Munish Narula, the New Delhi-born entrepreneur (and Wharton MBA) behind Tiffin, the Philly-based chain of casual Indian eateries, opened his first Jersey Tiffin in Voorhees last year. Business was good, so he did what he’s done since opening the first Tiffin in Philadelphia in 2006—asked his customers (in this case, the Jersey ones) where he should open the next Tiffin. Cherry Hill got the most nods.
The 30-seater with persimmon walls and parquet-tile floors opened in December. One night, top-40 tunes played intermittently, punctuated by screams from a (horror?) movie some of the staff were watching behind the counter. Despite the distraction, I was drawn to the display behind the counter—tubs of cinnamon, cardamom, mace and other spices that give Tiffin’s cuisine its layers of flavor.
Chef Ashok Budhamagar, originally from Nepal, ably executes the chain’s classic menu. “Instead of offering everything under the sun, like many [other Indian restaurants in America],” Narula explained, “we keep the menu small and focus on quality.” Budhamagar cooks each sauce separately, and in them I could detect the glimmer of individual spices: cardamom in the lush cashew Korma, fragrant curry leaves in the coconut-based Chettinad. Cubes of lamb or chicken appeared in various curries, each tender and moist, not always the case in these long-braised dishes.
Traditional bone-in tandoori chicken was moist under its appealing char. Juicy cubes of lasooni chicken breast, smoky from the tandoor, had a most delicious tang, thanks to its garlic-yogurt marinade.
Deep-fried nuggets of chili chicken, however, were spongy, and their glaze insipidly sweet. The shrimp in a peppery Kerala-style curry were overcooked, but its fantastic, roasted red chili sauce, simmered with curry leaves and mustard seed, almost compensated for that error.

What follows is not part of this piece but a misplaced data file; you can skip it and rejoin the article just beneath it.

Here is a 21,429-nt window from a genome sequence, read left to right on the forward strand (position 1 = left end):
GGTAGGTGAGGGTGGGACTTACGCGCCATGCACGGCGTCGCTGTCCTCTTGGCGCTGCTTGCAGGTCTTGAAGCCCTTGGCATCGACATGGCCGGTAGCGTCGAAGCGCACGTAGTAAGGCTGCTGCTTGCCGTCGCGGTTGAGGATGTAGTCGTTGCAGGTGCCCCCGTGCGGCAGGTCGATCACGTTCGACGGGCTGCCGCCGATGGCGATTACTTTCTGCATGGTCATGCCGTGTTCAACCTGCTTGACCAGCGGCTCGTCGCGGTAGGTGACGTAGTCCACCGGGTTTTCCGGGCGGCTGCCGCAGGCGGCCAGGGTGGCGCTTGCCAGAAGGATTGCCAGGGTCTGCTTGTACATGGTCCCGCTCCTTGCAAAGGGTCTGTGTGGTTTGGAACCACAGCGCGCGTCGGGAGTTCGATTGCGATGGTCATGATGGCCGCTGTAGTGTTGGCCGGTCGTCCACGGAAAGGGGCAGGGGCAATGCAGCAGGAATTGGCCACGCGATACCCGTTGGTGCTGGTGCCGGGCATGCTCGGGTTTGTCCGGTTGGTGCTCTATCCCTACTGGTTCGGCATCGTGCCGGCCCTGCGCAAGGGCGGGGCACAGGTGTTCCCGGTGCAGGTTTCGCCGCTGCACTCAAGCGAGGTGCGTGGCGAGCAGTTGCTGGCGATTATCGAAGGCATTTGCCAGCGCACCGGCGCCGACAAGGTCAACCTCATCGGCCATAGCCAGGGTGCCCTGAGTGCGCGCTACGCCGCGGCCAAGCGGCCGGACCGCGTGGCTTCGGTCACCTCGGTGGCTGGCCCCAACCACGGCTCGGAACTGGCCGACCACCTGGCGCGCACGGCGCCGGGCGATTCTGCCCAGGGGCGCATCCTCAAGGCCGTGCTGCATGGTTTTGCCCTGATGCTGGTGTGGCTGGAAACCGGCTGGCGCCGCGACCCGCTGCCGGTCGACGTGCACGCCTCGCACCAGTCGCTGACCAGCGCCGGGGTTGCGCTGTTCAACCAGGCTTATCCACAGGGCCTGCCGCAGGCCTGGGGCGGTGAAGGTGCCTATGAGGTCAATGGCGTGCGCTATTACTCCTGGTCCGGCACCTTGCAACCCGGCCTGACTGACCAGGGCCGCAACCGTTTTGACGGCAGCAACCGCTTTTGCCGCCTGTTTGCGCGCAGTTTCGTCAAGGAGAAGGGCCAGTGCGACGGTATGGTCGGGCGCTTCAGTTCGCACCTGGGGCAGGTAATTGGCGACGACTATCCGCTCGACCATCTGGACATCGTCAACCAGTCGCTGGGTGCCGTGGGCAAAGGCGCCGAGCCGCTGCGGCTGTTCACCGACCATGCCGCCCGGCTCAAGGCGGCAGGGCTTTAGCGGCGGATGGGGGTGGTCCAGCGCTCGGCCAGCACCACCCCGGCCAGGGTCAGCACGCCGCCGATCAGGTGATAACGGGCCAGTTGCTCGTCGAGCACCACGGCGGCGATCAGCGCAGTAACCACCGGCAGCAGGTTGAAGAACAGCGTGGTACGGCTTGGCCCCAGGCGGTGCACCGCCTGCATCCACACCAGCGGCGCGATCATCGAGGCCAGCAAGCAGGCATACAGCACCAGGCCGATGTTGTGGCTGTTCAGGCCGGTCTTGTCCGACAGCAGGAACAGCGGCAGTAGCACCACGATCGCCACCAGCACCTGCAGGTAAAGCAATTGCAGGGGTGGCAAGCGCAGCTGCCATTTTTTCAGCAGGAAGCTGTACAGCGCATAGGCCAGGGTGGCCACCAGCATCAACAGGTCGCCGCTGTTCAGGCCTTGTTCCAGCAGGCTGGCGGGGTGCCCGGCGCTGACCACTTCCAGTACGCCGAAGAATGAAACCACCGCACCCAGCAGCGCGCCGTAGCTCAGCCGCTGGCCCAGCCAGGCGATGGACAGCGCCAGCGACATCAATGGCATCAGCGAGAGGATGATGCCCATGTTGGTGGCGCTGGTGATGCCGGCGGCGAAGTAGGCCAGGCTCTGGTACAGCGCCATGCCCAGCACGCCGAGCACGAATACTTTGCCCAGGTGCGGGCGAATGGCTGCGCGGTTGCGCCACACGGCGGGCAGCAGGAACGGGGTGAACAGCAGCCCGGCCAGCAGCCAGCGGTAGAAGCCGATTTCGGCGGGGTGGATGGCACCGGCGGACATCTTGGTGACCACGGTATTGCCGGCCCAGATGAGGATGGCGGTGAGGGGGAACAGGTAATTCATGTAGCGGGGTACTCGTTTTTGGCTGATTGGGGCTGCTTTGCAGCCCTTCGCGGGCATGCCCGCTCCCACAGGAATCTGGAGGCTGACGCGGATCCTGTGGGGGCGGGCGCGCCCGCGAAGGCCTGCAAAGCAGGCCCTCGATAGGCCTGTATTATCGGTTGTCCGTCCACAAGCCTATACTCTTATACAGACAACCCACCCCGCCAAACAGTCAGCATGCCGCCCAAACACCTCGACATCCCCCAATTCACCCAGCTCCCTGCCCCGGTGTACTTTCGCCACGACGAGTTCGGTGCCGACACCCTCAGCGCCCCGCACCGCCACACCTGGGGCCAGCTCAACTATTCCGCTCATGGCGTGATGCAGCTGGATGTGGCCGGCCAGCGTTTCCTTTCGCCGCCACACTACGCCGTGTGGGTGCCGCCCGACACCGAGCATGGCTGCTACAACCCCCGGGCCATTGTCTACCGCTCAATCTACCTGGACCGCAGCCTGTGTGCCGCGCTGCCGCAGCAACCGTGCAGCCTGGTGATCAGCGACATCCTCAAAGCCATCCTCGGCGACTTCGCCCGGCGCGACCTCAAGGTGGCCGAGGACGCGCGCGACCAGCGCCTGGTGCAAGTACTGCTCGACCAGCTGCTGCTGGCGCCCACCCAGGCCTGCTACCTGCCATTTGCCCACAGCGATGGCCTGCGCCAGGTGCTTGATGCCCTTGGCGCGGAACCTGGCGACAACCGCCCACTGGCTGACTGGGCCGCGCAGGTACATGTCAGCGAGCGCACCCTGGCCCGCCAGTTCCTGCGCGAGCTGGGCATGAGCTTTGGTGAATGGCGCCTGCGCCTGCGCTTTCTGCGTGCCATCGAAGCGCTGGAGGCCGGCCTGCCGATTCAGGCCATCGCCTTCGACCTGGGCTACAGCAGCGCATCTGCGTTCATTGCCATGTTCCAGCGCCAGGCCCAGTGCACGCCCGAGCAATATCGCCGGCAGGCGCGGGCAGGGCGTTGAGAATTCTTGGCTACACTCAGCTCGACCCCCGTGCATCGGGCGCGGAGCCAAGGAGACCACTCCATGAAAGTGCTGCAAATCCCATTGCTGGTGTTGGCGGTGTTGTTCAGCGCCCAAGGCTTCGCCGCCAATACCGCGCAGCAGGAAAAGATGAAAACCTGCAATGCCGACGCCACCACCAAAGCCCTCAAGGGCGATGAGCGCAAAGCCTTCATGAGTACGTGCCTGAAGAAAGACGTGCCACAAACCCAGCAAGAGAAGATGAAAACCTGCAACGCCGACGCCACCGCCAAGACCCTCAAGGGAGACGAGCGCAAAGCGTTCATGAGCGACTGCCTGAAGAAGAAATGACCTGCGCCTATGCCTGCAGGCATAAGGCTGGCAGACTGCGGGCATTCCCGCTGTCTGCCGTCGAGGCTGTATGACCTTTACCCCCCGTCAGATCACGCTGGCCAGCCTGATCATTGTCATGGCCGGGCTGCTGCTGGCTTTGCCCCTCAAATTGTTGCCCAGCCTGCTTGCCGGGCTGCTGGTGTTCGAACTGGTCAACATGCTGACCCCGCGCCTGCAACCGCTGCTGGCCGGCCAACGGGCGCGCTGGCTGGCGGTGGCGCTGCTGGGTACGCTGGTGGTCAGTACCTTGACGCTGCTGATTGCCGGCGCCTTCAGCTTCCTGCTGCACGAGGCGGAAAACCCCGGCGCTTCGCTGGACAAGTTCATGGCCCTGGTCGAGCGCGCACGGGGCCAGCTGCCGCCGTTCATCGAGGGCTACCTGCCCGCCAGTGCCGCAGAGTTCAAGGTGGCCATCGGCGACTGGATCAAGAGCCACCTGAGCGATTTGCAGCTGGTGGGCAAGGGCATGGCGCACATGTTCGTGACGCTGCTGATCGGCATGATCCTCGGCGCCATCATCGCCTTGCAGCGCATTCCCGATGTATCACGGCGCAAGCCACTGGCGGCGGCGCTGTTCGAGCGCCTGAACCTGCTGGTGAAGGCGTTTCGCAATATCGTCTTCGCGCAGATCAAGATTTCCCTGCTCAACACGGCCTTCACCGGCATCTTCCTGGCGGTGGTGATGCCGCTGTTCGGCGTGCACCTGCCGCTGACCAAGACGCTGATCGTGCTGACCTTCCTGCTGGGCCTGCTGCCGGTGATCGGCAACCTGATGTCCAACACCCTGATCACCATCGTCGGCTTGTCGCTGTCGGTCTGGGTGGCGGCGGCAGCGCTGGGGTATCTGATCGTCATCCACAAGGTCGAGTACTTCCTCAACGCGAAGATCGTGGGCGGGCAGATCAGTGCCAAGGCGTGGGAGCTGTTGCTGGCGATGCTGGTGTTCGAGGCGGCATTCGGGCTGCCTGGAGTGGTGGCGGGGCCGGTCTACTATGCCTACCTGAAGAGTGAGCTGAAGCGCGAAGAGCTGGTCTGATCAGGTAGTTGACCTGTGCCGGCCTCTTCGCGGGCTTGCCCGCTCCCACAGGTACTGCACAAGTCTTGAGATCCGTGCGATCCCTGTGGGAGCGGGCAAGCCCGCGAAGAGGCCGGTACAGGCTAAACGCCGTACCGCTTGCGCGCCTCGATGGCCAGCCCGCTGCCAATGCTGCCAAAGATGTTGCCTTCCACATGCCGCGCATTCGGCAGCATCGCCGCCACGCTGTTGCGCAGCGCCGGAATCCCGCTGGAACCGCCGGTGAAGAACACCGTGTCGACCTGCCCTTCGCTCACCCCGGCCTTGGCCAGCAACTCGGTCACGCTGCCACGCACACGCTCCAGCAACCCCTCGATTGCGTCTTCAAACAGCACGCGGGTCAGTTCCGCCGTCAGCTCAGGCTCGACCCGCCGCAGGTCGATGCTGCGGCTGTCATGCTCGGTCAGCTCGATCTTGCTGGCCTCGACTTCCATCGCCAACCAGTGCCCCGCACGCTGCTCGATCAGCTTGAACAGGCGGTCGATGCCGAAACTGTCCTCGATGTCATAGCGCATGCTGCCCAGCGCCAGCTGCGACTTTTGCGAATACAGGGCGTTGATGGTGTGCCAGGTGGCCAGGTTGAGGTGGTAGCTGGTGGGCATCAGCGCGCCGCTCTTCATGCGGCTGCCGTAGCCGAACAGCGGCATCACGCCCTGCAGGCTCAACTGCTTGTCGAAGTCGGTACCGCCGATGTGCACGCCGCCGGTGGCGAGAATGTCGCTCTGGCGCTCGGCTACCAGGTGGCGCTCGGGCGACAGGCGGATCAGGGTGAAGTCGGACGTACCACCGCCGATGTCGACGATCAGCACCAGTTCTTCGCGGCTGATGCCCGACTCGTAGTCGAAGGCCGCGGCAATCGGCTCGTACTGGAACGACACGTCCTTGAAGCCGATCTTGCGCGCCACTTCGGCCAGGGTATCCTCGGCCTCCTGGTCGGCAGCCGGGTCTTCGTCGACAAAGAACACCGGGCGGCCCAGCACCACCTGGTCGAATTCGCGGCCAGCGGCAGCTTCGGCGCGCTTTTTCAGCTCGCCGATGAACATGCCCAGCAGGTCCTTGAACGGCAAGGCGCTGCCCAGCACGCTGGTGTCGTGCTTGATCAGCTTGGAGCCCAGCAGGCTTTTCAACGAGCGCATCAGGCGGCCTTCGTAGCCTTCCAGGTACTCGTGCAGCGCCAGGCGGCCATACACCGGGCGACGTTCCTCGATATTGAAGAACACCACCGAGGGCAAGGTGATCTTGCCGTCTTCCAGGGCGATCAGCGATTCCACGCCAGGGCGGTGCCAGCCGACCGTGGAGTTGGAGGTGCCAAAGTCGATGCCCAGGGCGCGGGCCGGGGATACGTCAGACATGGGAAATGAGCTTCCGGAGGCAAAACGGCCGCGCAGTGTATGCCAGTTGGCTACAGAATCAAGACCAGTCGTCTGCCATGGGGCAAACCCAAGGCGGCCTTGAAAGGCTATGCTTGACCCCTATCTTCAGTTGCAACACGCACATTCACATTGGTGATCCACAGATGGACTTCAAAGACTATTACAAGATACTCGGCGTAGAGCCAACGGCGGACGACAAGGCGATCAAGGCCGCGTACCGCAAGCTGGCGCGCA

Tiffin’s menu is strong in vegetarian dishes. I loved the heat in the chana masala, a bowl of creamy garbanzo beans stewed with tomato, onion and pomegranate seeds. Cubes of firm, white paneer cheese in the paneer butter masala glistened in a creamy red masala sauce. In the eggplant chaat, fried coins of sweet baby eggplant—smothered like nachos with tamarind chutney, yogurt and chopped, raw red onion—contributed to a vivid variation on papri chaat, a favorite Indian snack. When the eggplant was gone, I dragged strips of potent garlic naan, a soft flatbread ($4 a basket), through the splatters and swirls of sauce.
Tiffin’s other soft flatbreads include a terrific chili naan with a heat that slowly builds as you chew; cheese kulcha, a flatbread stuffed with gruyere, mozzarella, garlic and onion seed; and the subtly sweet peshawari naan, filled with crushed pistachios, cashews, almonds and coconut. This made a way better dessert than the treacly orange rice pudding.
When not watching movies, the staff was genial, but waiting on tables seemed less a priority than filling take-out orders. If service and atmosphere are what you’re after, other Indian restaurants do it better. For (mostly) commendable cooking at an affordable price, Tiffin is tops.Click here to leave a comment
Price Details:Appetizers, $4-$7; entrées, $12-$15; desserts, $4
Ambience:Colorful but spare
Service:Genial; focused on takeout